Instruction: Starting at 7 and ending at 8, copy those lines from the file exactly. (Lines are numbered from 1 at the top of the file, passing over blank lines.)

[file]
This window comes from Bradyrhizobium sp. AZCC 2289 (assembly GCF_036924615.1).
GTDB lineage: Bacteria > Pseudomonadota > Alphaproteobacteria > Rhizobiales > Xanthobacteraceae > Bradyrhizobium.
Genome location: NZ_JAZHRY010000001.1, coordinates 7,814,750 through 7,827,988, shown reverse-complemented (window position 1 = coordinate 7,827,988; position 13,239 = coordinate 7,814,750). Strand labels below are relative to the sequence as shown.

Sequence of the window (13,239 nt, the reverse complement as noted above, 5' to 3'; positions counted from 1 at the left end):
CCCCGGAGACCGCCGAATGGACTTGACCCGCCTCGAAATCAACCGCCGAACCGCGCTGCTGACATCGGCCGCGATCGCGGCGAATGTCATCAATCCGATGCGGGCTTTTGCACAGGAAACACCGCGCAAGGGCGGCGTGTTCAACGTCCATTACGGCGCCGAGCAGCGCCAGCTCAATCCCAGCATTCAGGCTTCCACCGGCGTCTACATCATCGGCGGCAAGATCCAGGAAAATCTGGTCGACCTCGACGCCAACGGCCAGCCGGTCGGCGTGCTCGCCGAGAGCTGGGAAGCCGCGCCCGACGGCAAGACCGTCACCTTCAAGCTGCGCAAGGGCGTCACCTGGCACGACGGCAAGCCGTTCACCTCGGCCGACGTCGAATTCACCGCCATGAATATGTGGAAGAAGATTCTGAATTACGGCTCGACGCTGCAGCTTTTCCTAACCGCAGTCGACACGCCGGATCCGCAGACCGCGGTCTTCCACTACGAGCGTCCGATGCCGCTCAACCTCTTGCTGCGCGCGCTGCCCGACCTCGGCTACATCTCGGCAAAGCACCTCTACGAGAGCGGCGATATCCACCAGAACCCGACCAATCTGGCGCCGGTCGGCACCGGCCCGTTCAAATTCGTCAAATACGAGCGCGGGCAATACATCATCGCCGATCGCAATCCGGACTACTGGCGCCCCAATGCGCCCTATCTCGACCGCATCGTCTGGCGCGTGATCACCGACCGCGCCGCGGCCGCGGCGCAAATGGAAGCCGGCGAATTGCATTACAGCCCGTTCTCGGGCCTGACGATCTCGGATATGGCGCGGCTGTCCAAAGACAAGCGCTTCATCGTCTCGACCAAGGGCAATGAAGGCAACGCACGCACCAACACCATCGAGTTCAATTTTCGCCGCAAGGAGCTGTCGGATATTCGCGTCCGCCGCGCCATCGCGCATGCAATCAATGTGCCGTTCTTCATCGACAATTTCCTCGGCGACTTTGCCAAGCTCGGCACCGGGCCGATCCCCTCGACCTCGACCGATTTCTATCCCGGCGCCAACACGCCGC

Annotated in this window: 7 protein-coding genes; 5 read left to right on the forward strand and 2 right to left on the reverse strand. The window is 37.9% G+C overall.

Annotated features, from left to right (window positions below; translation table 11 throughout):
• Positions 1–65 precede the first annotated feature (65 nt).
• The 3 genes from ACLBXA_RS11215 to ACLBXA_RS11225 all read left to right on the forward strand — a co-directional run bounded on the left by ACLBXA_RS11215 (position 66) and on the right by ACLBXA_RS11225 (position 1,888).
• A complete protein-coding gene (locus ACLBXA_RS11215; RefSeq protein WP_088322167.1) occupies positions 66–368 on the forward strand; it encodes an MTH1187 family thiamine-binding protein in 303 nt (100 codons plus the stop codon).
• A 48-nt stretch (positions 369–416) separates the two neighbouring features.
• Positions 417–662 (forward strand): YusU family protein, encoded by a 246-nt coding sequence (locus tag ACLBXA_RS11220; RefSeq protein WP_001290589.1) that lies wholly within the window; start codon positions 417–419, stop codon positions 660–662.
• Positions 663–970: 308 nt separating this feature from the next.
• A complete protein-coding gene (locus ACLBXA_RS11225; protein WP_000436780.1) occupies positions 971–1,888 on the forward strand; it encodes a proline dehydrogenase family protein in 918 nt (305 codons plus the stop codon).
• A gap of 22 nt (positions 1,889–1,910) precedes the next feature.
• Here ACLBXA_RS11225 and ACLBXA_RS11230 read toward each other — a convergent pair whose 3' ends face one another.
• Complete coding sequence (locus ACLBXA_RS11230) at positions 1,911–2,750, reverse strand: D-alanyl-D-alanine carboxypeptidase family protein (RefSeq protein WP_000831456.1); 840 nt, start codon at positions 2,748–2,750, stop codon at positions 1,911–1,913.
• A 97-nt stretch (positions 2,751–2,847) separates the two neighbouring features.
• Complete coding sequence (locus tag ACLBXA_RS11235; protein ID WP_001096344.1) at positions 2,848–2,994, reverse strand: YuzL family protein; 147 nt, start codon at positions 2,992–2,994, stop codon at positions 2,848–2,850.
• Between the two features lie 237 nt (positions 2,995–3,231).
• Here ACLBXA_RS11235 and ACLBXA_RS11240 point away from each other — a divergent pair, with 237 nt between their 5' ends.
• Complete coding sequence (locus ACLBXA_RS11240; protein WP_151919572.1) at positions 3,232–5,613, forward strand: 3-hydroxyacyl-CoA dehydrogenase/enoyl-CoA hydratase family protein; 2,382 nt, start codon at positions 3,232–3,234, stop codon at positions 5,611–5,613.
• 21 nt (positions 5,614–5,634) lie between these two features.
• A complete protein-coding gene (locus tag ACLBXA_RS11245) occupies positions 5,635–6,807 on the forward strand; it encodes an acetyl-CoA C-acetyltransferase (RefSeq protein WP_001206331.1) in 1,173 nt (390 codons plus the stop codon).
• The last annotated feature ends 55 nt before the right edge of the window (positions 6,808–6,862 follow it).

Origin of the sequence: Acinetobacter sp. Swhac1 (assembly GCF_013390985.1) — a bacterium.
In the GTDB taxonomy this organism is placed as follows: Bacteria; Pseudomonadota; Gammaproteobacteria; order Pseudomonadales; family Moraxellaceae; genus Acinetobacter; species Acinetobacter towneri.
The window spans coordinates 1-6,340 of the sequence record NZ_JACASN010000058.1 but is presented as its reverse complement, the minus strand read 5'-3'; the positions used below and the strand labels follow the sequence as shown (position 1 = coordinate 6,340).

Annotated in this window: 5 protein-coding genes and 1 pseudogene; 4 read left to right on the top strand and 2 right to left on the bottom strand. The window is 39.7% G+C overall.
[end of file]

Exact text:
Annotated features, from left to right (window positions below; translation table 11 throughout):
• Positions 1–65 precede the first annotated feature (65 nt).